Susan Philipsz Lets War Damaged Instruments Resound Chilling Tunes at Tate Britain

She chose brass and wind instruments because they rely on human breath to sound.

Susan Philipsz Photo: © J.Fernandes, Tate Photography
Susan Philipsz
Photo: © J.Fernandes, Tate Photography

The 64-meter arched hallway of Tate Britain’s Duveen Galleries is empty. It is a moment before one notices the 14 tannoy speakers dotted up above, one at each end of the great corridor and others placed precisely at intervals. The great, gaping space of the gallery is underwhelming. Yet while standing, lonely as someone who got to an epic party a day late, there comes the interruption of a series of searing, sometimes sonorous, at times rattling, often off-key notes. The sudden music arrives startlingly, raspingly through the megaphones above.

This is Turner Prize-winner Susan Philipsz’s War Damaged Musical Instruments, a sound installation to mark the centenary of the First World War commissioned by 14-18 Now which, as the title suggests, takes a selection of wind and brass instruments that have been twisted, flattened, shot at, broken and sunk beneath the ocean during the wars of the past 200 years. They are British and German instruments carefully tracked down by the artist and borrowed from institutions in both countries.

Installation view of War Damaged Musical Instruments by Susan Philipsz at Tate Britain Photo: ©Susan Philipsz, courtesy of J. Fernandes, Tate Photography

Installation view of War Damaged Musical Instruments by Susan Philipsz at Tate Britain
Photo: ©Susan Philipsz, courtesy of J. Fernandes, Tate Photography

But these instruments of war belonging to one-time enemies are now playing in a kind of harmony, never mind the handicaps of their condition. Together they sound the bars of The Last Post, a piece of music which in Britain is synonymous with military funerals and Remembrance Sunday. The composition by Alwyn W Turner is comprised of several calls used in the military to signal a soldier’s retreat from battle, but is now inescapably linked with death.

That recognizable refrain is made eerier by the discordant notes. The fact that the last time these instruments were played was by men who are long dead seems to hang in the air. At the far end of the Duveen there’s the breathy, unfocused parp of the Balaclava Bugle used, astonishingly enough, to sound the Charge of the Light Brigade in 1854 during the Crimean War; at the other end the oldest instrument included, a bugle found beside the body of a fourteen-year-old drummer boy after the Battle of Waterloo, sounds its sanguine salute; the most modern pieces are a bugle and two flutes recovered from the alte Münze Bunker in Berlin in 1945.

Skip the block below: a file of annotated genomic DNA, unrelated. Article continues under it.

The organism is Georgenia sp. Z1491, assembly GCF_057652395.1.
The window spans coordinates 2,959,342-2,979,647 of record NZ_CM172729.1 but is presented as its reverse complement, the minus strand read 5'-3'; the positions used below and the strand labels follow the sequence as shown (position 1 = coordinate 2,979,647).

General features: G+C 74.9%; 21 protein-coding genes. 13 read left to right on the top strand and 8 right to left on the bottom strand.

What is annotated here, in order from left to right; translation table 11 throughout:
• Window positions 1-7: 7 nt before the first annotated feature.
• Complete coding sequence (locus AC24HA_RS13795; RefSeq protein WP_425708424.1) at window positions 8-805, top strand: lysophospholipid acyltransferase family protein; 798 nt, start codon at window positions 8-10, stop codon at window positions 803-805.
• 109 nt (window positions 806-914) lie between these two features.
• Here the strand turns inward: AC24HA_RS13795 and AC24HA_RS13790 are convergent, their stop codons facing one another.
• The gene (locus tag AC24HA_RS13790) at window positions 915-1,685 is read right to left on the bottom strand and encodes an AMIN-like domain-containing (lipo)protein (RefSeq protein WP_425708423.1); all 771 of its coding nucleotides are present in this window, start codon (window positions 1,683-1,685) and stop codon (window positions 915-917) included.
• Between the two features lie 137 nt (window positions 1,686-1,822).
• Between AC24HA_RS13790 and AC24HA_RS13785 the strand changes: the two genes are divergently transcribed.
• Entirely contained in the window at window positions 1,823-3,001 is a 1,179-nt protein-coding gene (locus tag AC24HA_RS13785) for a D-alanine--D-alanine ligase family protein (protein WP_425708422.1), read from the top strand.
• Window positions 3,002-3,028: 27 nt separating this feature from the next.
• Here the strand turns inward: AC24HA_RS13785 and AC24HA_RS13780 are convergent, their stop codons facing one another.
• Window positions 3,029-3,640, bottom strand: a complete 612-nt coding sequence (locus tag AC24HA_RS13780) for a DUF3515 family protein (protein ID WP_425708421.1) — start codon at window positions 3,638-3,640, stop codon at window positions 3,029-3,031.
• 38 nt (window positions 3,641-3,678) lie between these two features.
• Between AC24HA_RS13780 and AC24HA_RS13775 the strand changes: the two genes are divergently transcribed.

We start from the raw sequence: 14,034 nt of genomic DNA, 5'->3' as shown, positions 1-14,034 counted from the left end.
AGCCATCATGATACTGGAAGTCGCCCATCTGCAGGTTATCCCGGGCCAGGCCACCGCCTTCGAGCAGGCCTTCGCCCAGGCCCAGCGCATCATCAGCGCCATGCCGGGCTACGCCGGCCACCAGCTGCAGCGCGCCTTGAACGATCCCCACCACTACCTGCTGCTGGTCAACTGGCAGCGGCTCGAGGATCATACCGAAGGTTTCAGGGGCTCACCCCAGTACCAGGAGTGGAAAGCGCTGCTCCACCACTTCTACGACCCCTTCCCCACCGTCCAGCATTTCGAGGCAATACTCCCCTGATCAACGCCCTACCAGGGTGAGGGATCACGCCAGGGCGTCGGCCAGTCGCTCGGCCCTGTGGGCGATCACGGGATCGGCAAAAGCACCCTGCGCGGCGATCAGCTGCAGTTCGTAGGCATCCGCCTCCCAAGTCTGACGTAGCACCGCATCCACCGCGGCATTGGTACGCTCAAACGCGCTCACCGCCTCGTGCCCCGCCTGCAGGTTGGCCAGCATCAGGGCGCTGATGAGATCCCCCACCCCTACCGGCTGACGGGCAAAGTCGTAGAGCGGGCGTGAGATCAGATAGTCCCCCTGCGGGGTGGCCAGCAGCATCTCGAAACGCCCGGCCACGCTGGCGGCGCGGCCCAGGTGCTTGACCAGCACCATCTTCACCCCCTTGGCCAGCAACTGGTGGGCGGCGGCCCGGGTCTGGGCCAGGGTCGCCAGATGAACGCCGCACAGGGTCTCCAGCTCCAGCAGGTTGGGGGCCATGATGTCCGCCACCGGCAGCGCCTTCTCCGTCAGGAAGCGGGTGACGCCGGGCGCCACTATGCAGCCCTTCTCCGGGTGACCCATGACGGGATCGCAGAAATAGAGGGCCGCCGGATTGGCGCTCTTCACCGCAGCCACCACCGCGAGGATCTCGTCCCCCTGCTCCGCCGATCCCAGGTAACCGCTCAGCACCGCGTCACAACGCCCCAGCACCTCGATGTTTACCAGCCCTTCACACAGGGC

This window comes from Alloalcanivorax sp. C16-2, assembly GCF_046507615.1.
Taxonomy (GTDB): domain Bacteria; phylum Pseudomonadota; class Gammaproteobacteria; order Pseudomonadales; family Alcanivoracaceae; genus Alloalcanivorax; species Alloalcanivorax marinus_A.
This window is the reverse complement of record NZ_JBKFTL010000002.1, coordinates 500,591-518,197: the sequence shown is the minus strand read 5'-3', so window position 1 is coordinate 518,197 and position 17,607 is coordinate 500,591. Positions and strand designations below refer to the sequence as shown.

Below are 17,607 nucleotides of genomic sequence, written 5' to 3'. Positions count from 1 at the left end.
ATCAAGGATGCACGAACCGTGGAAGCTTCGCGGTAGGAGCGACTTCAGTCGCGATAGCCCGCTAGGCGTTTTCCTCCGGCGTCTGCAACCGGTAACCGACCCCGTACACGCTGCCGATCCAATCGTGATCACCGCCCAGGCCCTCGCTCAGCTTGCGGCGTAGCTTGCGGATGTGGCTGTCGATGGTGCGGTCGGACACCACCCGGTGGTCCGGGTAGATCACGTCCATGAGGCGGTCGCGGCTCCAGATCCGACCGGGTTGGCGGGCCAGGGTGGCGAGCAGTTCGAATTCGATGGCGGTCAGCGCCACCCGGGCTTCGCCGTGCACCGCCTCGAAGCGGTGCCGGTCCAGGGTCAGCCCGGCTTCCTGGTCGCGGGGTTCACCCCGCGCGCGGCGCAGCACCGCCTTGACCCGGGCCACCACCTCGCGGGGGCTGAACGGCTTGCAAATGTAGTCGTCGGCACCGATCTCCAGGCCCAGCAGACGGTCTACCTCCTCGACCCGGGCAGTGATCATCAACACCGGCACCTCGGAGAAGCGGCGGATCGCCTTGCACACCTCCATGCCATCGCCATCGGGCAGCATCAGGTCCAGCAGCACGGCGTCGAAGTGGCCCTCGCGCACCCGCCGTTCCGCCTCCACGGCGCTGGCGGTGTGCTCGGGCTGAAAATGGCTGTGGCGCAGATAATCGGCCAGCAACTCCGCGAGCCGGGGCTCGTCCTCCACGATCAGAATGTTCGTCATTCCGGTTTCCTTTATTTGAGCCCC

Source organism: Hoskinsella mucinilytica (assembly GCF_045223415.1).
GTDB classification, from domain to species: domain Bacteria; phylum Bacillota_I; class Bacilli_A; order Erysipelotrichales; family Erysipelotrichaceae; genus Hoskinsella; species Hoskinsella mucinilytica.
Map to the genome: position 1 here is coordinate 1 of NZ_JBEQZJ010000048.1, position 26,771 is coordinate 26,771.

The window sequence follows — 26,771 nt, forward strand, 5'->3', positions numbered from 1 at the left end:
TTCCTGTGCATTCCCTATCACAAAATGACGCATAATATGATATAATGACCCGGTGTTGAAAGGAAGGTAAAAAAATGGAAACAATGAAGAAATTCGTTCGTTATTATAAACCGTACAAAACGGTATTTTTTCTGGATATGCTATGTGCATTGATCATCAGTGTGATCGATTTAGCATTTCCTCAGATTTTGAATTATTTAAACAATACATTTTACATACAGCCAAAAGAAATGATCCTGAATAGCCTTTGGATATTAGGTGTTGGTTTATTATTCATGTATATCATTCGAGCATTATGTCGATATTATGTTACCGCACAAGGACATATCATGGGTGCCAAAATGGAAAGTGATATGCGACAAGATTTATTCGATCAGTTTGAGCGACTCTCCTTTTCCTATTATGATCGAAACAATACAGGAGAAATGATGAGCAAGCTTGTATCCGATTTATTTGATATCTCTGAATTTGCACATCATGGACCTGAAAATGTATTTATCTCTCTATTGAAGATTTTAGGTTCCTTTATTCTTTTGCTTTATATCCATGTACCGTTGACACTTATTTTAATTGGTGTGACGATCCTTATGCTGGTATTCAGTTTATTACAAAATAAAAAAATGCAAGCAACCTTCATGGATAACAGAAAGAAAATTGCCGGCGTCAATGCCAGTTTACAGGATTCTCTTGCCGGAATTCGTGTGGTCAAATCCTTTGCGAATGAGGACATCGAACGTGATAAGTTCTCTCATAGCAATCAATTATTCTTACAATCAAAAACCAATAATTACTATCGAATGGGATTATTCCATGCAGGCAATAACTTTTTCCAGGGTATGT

Horn (ruin), Salvaged from the alte Münze bunker, Berlin, 1945 <br> Photo: Collection Musikinstrumenten-Museum Berlin

Horn (ruin), Salvaged from the alte Münze bunker, Berlin, 1945
Photo: Collection Musikinstrumenten-Museum Berlin

Each tannoy delivers its noise unexpectedly leaving you spinning on the spot, straining your ears to work out which direction the music is coming from. Individual bars hit you before overlaying each other to become a focused composition. There is the pip pip of a flugelhorn used by the German army in battle to summon the flanks of the army; and the dreamy, lowing of a Cavalry Trumpet salvaged from the wreck of the SS Pomeranian which, when brought to the surface was completely covered in barnacles, and still sounds like it is underwater.

A side room offers video of footage of Philipsz conducting professional musicians through the plangent notes of The Last Post on instruments that appear almost comically mangled. The natural artistry of an entirely crumpled flute, or an almost unplayable tuba that still has its military fringing intact, is breathtaking. The musicians quite literally breathing life into instruments long hidden away in museum drawers appear bewildered by their task. And the valiant effort with which these fresh-faced boys attempt it is striking for its poetic parallel with the original players who might well have been hit by the bullets that went through these instruments.

Alto Saxaphone (ruin) Brass silvered. Salvaged from the Alte Münz bunker, Berlin, 1945 <br>Photo: Collection Musikinstrumenten-Museum Berlin

Alto Saxaphone (ruin) Brass silvered. Salvaged from the alte Münze bunker, Berlin, 1945
Photo: Collection Musikinstrumenten-Museum Berlin

The flame-haired Scottish artist was present at the press preview and explained that she chose brass and wind instruments because they rely on human breath to sound. “I am less interested in creating music than to see what sounds these instruments are still capable of, even if it is just the breath of the player,” she said.

Philipsz’s soundscapes are always haunting and evocative. Lowlands, an a cappella recording of her singing folk songs designed to be played under three bridges in her native Glasgow, won her the 2010 Turner Prize but suffered from criticism that it didn’t completely work in the hallowed corridors of Tate as the gentle singing was overcome by ambient noise. The same is not true of War Damaged Instruments which infuses the marble halls with echoing melancholy and contains a military forcefulness which is really very moving.

Susan Philipsz: War Damaged Musical Instruments” is on view at Tate Britain from November 21, 2015 – April 3, 2016.


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